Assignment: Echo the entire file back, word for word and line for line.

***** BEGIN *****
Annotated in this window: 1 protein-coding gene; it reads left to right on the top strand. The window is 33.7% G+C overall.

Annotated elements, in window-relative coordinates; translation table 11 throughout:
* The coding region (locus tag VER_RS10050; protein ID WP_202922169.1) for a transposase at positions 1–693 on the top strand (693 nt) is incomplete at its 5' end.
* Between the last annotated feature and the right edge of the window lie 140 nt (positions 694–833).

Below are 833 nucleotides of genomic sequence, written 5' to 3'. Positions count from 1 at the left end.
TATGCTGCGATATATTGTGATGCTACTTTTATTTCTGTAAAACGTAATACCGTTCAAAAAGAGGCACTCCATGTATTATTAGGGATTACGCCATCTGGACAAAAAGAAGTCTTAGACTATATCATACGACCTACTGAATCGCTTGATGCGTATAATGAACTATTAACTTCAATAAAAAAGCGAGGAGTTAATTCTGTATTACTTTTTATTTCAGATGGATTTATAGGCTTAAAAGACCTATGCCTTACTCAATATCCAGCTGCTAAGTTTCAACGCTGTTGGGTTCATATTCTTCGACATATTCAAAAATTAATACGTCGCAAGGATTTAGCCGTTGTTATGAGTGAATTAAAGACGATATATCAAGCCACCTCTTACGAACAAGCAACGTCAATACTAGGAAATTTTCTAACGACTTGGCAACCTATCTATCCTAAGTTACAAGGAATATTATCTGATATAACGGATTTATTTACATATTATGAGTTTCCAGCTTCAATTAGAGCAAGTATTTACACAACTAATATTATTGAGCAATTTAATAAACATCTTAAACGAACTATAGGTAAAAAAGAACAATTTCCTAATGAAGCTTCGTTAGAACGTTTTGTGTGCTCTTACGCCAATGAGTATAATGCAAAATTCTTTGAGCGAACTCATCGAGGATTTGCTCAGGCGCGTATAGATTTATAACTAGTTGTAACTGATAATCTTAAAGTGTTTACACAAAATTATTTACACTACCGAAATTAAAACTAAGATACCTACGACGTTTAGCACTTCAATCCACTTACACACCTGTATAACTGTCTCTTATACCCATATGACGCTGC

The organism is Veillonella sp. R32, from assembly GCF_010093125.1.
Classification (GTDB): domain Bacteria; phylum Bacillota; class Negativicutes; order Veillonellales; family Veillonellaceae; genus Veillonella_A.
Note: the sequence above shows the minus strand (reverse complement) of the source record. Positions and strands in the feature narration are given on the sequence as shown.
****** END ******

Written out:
Annotated in this window: 1 protein-coding gene; it reads left to right on the top strand. The window is 33.7% G+C overall.

Annotated elements, in window-relative coordinates; translation table 11 throughout:
* The coding region (locus tag VER_RS10050; protein ID WP_202922169.1) for a transposase at positions 1–693 on the top strand (693 nt) is incomplete at its 5' end.
* Between the last annotated feature and the right edge of the window lie 140 nt (positions 694–833).

Below are 833 nucleotides of genomic sequence, written 5' to 3'. Positions count from 1 at the left end.
TATGCTGCGATATATTGTGATGCTACTTTTATTTCTGTAAAACGTAATACCGTTCAAAAAGAGGCACTCCATGTATTATTAGGGATTACGCCATCTGGACAAAAAGAAGTCTTAGACTATATCATACGACCTACTGAATCGCTTGATGCGTATAATGAACTATTAACTTCAATAAAAAAGCGAGGAGTTAATTCTGTATTACTTTTTATTTCAGATGGATTTATAGGCTTAAAAGACCTATGCCTTACTCAATATCCAGCTGCTAAGTTTCAACGCTGTTGGGTTCATATTCTTCGACATATTCAAAAATTAATACGTCGCAAGGATTTAGCCGTTGTTATGAGTGAATTAAAGACGATATATCAAGCCACCTCTTACGAACAAGCAACGTCAATACTAGGAAATTTTCTAACGACTTGGCAACCTATCTATCCTAAGTTACAAGGAATATTATCTGATATAACGGATTTATTTACATATTATGAGTTTCCAGCTTCAATTAGAGCAAGTATTTACACAACTAATATTATTGAGCAATTTAATAAACATCTTAAACGAACTATAGGTAAAAAAGAACAATTTCCTAATGAAGCTTCGTTAGAACGTTTTGTGTGCTCTTACGCCAATGAGTATAATGCAAAATTCTTTGAGCGAACTCATCGAGGATTTGCTCAGGCGCGTATAGATTTATAACTAGTTGTAACTGATAATCTTAAAGTGTTTACACAAAATTATTTACACTACCGAAATTAAAACTAAGATACCTACGACGTTTAGCACTTCAATCCACTTACACACCTGTATAACTGTCTCTTATACCCATATGACGCTGC

The organism is Veillonella sp. R32, from assembly GCF_010093125.1.
Classification (GTDB): domain Bacteria; phylum Bacillota; class Negativicutes; order Veillonellales; family Veillonellaceae; genus Veillonella_A.
Note: the sequence above shows the minus strand (reverse complement) of the source record. Positions and strands in the feature narration are given on the sequence as shown.